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The Untimely Death of a Young Father Reminds Us to Plan Ahead

Posted by James Burns | Jan 17, 2024 | 0 Comments

The recent story of 27-year-old Jonathan Montiel reminds us all of the importance of estate planning, no matter our age or health status. Montiel, a healthy young father of three from San Diego, tragically passed away due to complications from the flu. He left behind his grieving wife and young children, ages 5, 2 and 7 months.

While Montiel's story is heartbreaking, it also serves as a wake-up call that we never know what the future may hold. That's why it's so critical for all adults, even young and seemingly healthy ones like Montiel, to have basic estate planning in place. An estate plan ensures your wishes are carried out and your loved ones are provided for in the event of your incapacity or death. Here are some of the key documents every adult should have:

Living Trust: A living trust allows you to place your assets into a trust during your lifetime to avoid probate when you pass away. The trust names a trustee to manage the assets for your beneficiaries. It includes instructions on how and when assets are distributed. For instance, you may want assets held in trust for minor children until they reach a certain age.

Advance Health Care Directive: This crucial document spells out your wishes regarding life-prolonging medical treatments if you become terminally ill and unable to communicate. It allows you to name someone (your health care agent) to make medical decisions on your behalf. Your health care agent should be familiar with your values and wishes. An advance directive also includes a HIPAA disclosure that allows your medical providers to release information to your agent.

Guardianship: If you have minor children, it's important to designate legal guardians in your will in case both parents pass away. Guardianship gives a trusted person the legal right to care for your children. When selecting guardians, consider both their willingness and ability to raise your kids. Discuss your wishes with them in advance.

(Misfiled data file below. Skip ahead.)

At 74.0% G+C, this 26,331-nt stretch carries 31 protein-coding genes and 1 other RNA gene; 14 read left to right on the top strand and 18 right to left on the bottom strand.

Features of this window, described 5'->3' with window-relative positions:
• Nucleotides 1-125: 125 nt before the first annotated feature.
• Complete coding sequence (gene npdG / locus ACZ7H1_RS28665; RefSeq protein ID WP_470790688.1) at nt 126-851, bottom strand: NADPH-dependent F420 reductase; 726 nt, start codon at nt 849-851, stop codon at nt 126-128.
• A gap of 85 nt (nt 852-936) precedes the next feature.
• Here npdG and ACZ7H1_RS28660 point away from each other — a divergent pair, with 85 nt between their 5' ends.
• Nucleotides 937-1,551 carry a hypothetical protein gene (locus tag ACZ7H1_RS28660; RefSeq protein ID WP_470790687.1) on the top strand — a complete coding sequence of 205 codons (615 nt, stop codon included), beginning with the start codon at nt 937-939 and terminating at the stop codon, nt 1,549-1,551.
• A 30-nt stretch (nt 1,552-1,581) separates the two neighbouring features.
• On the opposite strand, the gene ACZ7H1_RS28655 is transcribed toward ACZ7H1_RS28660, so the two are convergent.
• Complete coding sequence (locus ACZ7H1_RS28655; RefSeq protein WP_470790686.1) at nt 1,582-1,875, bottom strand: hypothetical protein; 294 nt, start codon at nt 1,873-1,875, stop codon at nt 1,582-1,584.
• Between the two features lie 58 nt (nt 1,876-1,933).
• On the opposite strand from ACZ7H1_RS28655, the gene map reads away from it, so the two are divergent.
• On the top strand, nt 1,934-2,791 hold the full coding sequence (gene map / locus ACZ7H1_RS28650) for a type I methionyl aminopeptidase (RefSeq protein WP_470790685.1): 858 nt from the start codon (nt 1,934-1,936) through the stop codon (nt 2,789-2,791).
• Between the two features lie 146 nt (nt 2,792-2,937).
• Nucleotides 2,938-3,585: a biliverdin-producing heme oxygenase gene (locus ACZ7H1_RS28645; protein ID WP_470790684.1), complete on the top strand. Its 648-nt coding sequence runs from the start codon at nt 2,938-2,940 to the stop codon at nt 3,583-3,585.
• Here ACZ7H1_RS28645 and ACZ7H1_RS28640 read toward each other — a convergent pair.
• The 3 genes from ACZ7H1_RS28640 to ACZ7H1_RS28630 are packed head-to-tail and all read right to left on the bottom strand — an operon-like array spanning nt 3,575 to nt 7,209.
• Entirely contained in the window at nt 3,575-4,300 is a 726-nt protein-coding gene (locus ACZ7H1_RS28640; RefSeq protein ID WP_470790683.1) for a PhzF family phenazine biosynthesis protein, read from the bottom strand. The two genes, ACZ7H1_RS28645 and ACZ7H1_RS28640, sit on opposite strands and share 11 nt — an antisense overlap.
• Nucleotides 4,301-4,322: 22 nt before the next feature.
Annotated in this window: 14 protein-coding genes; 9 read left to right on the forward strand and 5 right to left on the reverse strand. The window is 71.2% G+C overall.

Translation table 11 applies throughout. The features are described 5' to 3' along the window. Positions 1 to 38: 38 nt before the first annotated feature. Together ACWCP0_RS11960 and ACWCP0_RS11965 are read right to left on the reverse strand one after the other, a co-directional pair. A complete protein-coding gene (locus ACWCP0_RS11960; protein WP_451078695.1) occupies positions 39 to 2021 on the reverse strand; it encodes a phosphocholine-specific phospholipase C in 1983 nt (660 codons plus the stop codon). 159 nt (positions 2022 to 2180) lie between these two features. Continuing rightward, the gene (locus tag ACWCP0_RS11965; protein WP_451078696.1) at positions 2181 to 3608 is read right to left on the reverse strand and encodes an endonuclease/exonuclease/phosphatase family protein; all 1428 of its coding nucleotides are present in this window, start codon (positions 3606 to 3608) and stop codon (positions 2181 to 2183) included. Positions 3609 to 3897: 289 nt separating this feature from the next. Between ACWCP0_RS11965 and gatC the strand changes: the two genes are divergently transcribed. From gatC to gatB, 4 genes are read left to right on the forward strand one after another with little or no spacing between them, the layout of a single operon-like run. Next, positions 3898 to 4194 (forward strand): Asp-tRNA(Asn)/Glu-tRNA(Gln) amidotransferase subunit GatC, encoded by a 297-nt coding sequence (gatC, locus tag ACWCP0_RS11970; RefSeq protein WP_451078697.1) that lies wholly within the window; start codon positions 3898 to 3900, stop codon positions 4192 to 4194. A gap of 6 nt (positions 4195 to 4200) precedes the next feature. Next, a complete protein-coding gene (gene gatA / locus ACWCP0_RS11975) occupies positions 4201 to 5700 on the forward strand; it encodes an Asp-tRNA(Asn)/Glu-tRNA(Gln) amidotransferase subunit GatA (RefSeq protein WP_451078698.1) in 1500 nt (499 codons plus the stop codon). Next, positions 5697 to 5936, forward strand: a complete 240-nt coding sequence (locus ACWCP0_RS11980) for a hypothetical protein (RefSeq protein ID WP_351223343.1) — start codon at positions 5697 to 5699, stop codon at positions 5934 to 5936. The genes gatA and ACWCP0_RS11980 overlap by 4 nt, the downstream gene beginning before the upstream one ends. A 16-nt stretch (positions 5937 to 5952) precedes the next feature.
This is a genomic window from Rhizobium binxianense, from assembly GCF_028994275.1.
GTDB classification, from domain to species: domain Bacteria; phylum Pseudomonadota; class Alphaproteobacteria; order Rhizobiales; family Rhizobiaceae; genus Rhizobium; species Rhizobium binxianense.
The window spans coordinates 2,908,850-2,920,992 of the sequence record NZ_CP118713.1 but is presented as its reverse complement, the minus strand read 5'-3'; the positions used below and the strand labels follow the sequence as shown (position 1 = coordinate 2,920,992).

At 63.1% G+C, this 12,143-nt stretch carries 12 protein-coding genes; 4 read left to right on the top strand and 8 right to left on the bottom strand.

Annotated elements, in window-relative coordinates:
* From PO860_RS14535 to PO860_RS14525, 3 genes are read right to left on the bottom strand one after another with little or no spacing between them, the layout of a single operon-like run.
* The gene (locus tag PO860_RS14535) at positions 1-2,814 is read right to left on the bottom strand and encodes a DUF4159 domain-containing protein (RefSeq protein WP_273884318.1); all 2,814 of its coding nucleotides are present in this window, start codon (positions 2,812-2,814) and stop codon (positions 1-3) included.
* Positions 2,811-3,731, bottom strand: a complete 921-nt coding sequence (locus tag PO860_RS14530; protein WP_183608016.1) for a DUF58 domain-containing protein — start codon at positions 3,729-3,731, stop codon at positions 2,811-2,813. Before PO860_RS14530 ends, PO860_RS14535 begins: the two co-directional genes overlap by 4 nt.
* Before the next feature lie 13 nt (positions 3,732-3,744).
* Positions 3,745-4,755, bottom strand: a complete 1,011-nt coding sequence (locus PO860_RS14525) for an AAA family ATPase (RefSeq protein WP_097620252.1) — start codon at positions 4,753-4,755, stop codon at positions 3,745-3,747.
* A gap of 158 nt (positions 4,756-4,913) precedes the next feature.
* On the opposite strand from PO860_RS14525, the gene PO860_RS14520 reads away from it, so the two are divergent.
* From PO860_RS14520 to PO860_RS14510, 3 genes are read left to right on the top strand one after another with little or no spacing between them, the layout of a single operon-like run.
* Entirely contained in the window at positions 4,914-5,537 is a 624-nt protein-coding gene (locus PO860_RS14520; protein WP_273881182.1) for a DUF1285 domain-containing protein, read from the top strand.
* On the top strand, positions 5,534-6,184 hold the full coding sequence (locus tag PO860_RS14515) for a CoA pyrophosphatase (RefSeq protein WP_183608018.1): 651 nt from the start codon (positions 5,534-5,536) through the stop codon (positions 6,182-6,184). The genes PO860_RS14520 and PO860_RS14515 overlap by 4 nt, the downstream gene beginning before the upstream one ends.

Beneficiary Designations: Certain assets, like life insurance policies and retirement accounts, pass directly to the named beneficiary upon your death. These designations trump any instructions in your will, so it's critical to keep them updated. Review them any time there's a major life change like a marriage, divorce, or new child.

Powers of Attorney: A durable power of attorney for finances allows someone to handle your financial affairs if you become incapacitated. The medical power of attorney authorizes someone to make healthcare decisions if you are unable to do so yourself. Powers of attorney end upon your death when your will takes over.

Having these fundamental estate planning documents in place can provide tremendous peace of mind that your final wishes will be carried out and your loved ones will be cared for if anything should happen to you. While estate planning may seem overwhelming, an attorney can guide you through the process. The small investment of time and money is well worth it to protect your family's future. Don't put it off any longer - let Jonathan Montiel's story motivate you to act now.


About the Author

James Burns

Estate Planning, Asset Protection, Business and Real Estate Transactions, nutraceutical Law and franchising:


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